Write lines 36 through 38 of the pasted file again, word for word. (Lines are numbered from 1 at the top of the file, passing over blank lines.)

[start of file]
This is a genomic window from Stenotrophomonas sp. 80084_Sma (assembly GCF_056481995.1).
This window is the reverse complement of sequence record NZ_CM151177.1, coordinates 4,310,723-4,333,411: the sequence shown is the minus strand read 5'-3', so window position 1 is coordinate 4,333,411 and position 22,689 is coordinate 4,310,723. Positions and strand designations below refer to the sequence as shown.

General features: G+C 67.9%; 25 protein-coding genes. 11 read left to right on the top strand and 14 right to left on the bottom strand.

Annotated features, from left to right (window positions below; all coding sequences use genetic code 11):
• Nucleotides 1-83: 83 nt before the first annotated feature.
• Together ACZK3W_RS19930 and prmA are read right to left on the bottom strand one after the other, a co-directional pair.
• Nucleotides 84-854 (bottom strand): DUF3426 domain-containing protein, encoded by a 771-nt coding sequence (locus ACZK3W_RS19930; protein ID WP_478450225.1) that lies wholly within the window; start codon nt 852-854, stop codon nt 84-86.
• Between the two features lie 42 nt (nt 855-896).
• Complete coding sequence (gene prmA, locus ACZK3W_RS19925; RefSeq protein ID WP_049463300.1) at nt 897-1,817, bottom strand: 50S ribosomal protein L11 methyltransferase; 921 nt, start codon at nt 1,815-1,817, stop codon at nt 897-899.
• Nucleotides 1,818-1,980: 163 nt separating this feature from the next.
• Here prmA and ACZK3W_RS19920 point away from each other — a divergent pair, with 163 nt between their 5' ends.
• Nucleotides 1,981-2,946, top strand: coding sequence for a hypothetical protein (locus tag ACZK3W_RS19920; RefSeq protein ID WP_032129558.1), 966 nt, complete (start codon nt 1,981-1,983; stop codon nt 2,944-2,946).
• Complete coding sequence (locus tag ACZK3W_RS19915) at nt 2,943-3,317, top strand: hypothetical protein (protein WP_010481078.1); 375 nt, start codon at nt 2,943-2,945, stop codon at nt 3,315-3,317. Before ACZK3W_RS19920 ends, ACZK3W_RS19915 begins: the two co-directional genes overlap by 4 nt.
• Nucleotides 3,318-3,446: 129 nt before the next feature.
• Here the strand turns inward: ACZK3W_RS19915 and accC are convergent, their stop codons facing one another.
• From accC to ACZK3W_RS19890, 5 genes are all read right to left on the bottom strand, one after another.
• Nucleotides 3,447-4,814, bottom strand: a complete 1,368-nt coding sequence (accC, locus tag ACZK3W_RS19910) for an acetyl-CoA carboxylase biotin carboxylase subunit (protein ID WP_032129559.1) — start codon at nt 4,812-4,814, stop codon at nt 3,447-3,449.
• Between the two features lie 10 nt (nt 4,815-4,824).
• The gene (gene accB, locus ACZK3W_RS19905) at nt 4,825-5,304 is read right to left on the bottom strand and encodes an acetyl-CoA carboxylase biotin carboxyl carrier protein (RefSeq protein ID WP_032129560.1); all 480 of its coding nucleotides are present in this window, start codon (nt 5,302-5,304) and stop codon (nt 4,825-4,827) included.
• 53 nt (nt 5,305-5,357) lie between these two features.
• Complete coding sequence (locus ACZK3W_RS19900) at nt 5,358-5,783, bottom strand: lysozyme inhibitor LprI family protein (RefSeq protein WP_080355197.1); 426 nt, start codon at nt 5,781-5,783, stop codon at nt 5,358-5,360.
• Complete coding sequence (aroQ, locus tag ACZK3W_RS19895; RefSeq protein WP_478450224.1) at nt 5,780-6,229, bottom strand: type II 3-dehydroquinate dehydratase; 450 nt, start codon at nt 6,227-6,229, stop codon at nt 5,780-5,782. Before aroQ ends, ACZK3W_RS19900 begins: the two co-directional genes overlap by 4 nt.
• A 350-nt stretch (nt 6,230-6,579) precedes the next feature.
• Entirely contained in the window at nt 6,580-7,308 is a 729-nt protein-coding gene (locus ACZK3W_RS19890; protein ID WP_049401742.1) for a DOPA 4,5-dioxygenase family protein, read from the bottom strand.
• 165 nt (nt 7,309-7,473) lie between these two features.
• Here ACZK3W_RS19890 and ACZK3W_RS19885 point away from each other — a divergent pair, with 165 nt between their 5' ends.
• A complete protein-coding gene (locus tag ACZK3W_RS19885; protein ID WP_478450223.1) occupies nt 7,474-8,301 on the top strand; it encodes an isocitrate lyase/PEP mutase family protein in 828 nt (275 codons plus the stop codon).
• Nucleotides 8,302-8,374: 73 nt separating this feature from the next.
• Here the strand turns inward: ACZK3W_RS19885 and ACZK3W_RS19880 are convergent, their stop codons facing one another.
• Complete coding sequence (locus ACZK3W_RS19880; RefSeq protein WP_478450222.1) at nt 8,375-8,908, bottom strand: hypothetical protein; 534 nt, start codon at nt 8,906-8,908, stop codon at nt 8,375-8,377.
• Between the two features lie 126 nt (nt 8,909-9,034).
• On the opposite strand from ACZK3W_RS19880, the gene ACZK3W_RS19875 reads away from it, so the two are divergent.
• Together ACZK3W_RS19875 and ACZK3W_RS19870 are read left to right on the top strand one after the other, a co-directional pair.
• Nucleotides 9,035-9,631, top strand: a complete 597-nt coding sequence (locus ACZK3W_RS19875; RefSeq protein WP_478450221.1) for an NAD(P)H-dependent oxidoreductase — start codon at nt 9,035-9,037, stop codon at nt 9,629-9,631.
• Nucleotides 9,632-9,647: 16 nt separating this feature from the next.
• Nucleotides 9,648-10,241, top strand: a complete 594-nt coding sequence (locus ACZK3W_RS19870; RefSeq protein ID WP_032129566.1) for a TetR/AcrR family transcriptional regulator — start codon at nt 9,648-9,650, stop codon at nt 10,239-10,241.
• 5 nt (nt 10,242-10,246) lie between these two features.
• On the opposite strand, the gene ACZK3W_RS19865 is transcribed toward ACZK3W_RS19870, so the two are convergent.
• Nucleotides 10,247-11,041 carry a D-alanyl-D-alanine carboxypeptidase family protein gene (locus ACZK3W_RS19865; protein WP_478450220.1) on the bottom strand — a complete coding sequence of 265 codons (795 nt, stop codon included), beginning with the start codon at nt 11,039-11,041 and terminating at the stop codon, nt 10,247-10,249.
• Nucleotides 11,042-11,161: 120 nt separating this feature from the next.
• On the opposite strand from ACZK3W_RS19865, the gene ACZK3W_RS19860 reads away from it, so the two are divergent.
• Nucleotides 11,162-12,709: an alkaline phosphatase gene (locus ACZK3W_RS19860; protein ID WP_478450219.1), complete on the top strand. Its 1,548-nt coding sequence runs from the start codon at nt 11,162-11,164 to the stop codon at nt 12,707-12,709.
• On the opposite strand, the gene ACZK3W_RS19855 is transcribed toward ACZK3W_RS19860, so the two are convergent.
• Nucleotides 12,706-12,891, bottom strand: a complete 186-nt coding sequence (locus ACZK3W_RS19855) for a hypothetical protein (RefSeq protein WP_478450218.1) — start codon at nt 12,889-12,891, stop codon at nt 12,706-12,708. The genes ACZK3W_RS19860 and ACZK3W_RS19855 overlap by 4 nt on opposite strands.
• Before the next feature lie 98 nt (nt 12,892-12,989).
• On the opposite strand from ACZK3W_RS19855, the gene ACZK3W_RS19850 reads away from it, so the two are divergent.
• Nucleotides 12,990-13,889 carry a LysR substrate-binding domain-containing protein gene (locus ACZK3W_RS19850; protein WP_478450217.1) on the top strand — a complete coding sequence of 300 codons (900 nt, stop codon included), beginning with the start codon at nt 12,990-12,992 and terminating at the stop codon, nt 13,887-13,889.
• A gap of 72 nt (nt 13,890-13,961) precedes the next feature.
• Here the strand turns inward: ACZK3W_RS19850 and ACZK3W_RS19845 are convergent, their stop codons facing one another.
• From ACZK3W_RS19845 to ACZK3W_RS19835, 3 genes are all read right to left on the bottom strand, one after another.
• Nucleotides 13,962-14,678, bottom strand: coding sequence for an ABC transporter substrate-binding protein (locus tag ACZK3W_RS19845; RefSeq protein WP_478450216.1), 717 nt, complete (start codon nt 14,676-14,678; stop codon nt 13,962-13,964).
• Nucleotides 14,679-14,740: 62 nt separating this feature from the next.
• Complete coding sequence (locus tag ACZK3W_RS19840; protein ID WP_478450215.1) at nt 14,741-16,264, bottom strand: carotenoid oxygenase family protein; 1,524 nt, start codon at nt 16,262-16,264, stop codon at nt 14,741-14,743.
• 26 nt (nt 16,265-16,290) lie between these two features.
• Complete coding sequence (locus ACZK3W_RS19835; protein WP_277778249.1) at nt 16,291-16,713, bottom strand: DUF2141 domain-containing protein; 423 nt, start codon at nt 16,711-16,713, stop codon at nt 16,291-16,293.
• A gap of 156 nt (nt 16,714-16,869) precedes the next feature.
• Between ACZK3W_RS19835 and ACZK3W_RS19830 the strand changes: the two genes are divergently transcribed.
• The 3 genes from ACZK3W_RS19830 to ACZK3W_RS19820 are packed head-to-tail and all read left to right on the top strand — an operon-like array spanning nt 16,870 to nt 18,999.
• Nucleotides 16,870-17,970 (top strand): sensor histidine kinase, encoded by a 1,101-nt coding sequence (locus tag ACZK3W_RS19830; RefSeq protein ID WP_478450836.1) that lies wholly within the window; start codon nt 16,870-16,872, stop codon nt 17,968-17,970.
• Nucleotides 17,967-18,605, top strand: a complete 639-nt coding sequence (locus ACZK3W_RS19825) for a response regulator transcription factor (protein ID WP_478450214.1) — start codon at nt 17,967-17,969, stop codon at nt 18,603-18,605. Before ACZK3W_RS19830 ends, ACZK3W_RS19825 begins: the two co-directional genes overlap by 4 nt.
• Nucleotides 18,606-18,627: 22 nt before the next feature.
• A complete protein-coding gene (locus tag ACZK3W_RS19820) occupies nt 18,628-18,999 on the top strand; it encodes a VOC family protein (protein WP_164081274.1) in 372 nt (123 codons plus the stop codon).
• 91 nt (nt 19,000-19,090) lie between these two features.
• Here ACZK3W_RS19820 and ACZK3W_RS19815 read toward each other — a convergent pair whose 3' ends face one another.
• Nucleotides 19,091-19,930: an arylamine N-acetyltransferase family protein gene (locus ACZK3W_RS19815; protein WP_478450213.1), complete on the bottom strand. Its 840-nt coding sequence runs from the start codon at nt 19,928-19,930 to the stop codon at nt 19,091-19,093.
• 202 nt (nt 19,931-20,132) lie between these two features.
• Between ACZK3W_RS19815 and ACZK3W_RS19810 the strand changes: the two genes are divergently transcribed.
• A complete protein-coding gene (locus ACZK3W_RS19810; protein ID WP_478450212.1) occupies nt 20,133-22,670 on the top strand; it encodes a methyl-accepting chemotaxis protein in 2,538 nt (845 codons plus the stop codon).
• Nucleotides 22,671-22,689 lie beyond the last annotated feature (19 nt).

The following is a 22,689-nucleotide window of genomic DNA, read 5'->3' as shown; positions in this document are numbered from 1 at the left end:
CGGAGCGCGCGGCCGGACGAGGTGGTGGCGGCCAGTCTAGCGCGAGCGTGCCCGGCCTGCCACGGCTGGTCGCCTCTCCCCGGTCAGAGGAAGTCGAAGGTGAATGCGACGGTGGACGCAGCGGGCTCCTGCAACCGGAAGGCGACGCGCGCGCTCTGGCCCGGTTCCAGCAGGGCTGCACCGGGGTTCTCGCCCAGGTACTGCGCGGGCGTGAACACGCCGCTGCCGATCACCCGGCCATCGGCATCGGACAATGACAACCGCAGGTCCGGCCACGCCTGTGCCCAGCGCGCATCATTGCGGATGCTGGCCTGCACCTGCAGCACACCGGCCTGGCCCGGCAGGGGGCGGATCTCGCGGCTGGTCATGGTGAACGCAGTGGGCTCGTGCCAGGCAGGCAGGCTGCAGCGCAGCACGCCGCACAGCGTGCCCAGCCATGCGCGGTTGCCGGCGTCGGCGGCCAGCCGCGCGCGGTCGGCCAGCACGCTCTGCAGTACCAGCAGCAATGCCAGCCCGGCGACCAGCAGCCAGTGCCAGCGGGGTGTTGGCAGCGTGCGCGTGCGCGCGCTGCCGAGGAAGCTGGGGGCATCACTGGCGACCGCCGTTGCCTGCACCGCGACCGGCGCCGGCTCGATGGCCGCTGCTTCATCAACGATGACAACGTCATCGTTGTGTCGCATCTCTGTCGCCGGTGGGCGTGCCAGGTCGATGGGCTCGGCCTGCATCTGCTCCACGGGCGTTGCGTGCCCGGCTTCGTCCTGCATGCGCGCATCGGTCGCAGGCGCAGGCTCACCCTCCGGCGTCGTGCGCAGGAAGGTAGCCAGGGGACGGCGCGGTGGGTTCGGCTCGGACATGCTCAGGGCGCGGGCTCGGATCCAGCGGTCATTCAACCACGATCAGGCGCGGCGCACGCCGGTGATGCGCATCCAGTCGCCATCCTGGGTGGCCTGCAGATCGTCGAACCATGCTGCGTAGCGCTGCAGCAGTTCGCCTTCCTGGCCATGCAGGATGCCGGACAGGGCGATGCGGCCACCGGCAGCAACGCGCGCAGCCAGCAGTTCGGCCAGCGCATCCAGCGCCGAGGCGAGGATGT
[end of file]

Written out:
• Nucleotides 9,648-10,241, top strand: a complete 594-nt coding sequence (locus ACZK3W_RS19870; RefSeq protein ID WP_032129566.1) for a TetR/AcrR family transcriptional regulator — start codon at nt 9,648-9,650, stop codon at nt 10,239-10,241.
• 5 nt (nt 10,242-10,246) lie between these two features.
• On the opposite strand, the gene ACZK3W_RS19865 is transcribed toward ACZK3W_RS19870, so the two are convergent.